“Considering the injury, I’m in pretty good shape I would say. I had 10 days off completely and then a week on the home trainer just pedalling again,” Yates said.
The Andorra-based climber has been training around Lake Tahoe in the lead-up to California where Mitchelton-Scott have multiple options with he and Australian sprinter, Caleb Ewan.
“I’ve been training with the guys and it’s all been going good so far. Nothing special, but good enough,” Yates said.
“Here we have different goals, we’ve brought more of a sprint squad but that doesn’t mean we’re not going to try and be competitive in GC and pretty much every stage. Realistically, I’d like to be top 10. There’s a couple of tricky stages and also the TT, which is not so easy for me.”
Yates has been keeping tabs on the exploits of twin brother, Simon, who was leading the Giro d’Italia at the time of print.
It’s a position he hopes to emulate at the Tour de France this year as Mitchelton-Scott’s primary leader.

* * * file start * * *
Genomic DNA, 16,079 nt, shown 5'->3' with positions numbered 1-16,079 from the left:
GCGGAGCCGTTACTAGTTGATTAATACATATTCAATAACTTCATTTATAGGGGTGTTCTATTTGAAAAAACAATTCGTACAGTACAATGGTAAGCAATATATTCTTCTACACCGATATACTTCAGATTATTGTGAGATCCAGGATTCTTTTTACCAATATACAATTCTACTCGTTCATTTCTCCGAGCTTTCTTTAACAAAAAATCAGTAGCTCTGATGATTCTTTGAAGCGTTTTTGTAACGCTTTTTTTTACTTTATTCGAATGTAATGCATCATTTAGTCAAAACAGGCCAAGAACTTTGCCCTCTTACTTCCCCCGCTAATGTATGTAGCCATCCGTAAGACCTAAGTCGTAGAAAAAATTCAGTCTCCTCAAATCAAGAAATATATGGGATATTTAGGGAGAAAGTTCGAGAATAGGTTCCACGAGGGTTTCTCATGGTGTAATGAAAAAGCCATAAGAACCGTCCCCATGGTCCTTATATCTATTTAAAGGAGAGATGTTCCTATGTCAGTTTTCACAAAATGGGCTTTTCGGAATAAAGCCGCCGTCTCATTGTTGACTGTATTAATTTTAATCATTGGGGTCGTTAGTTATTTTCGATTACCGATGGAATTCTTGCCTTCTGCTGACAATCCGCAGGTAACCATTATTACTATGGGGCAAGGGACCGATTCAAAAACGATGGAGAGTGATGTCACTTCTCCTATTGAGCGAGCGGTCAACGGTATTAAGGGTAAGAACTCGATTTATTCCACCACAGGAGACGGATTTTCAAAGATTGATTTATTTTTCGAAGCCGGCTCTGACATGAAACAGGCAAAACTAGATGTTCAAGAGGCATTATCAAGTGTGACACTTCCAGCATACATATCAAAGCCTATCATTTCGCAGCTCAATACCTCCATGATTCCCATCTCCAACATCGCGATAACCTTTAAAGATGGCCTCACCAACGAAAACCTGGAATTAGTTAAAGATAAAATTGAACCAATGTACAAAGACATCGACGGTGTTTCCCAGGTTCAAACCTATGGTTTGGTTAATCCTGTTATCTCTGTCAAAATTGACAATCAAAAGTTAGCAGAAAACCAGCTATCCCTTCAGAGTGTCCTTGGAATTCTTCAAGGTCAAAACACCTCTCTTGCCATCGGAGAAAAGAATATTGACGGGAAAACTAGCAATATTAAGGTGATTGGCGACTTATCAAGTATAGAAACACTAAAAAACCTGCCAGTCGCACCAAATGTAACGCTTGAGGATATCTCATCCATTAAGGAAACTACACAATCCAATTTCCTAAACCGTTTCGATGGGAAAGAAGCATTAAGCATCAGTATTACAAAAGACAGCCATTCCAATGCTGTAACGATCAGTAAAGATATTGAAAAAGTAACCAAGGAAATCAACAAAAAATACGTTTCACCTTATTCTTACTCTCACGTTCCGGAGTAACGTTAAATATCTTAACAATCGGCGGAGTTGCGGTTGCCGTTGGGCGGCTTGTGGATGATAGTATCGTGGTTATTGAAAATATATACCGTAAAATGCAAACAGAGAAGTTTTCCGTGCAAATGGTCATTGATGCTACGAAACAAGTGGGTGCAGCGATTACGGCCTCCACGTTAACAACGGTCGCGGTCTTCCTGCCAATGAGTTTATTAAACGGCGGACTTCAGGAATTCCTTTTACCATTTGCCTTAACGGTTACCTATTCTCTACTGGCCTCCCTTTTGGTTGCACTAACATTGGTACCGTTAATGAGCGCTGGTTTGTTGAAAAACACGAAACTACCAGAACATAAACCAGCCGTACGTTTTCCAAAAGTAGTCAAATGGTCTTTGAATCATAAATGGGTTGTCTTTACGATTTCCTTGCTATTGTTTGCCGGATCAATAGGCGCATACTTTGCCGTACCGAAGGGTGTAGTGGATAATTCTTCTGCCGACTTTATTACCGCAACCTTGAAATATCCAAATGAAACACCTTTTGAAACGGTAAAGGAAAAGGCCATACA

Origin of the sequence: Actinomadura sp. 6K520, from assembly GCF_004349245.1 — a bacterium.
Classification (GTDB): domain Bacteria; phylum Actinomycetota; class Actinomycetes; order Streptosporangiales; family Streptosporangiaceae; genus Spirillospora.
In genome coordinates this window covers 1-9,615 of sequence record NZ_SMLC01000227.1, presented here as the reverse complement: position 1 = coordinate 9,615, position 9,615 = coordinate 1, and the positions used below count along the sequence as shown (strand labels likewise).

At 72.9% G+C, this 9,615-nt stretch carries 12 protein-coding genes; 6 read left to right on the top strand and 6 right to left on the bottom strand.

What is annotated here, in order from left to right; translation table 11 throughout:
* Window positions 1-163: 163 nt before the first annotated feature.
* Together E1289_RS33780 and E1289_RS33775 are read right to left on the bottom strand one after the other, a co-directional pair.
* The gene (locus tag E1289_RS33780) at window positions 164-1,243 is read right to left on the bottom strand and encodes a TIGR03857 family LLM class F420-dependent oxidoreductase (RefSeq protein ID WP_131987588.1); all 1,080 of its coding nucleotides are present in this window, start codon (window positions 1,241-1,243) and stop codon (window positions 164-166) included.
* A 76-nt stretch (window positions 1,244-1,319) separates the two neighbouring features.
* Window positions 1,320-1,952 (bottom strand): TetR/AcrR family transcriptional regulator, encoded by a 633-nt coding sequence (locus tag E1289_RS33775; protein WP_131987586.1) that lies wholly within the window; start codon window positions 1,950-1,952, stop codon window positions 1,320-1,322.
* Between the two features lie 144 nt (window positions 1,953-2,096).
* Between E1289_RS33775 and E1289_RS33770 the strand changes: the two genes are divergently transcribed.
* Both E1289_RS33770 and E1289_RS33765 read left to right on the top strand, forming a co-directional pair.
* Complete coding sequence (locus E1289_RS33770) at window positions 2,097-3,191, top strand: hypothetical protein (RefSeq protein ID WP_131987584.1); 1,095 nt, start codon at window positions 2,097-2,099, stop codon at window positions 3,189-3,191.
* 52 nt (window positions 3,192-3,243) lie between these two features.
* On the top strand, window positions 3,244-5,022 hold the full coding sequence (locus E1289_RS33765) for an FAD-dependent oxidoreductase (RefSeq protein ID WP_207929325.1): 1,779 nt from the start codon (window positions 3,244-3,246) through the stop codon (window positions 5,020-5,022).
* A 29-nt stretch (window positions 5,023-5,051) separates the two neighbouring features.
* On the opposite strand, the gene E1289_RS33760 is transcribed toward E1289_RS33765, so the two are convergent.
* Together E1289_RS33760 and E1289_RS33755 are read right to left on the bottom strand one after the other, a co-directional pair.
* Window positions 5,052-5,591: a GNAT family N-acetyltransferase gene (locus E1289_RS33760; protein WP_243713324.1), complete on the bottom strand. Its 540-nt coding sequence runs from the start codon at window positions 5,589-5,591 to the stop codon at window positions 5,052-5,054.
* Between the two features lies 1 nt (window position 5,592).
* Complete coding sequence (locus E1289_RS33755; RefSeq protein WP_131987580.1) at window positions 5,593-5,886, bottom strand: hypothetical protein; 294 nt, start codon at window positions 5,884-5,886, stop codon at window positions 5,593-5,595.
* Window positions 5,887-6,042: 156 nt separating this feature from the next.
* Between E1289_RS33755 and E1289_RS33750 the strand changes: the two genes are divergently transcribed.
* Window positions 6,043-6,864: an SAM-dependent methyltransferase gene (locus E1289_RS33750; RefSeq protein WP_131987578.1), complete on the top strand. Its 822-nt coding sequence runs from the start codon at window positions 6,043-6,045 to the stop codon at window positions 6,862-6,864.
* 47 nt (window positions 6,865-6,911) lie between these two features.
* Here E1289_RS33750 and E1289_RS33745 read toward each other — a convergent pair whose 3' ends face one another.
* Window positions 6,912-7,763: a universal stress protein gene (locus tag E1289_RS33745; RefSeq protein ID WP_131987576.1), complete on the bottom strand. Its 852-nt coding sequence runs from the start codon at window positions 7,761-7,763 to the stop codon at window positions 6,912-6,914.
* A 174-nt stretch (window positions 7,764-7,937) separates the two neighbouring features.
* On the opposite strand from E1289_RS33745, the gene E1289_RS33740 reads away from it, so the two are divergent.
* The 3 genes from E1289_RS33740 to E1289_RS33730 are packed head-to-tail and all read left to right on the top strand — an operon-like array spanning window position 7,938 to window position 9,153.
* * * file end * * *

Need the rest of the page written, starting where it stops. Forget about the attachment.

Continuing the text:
Yates finished 50th on debut at the Tour in 2015 and just 12 months later shocked with fourth-place overall.
“I was there two years ago and, yeah, I mean last time we didn’t really go in with a plan of riding GC but I think as a rider I’ve been progressing year on year,” he said.
Yates competed at the Giro d’Italia, over the Tour, last season in which he learned the intricacies of Grand Tour team leadership, which he believes will bode well come July.
“It’s no different from that. The guys trust me and I trust the guys,” he said.
“After this [California], I go home for 10 days and then do [the Critérium du] Dauphiné. That’s pretty much it towards the Tour.
"The big goal for the season has always been the Tour and this is a good stepping stone for that,” he said.
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Sophie Smith is an Australian journalist, television reporter and presenter, who has provided coverage for Cycling Weekly from races across the world. She has covered eight Tours de France, as well as reporting for national and international newspapers as well as other magazines.
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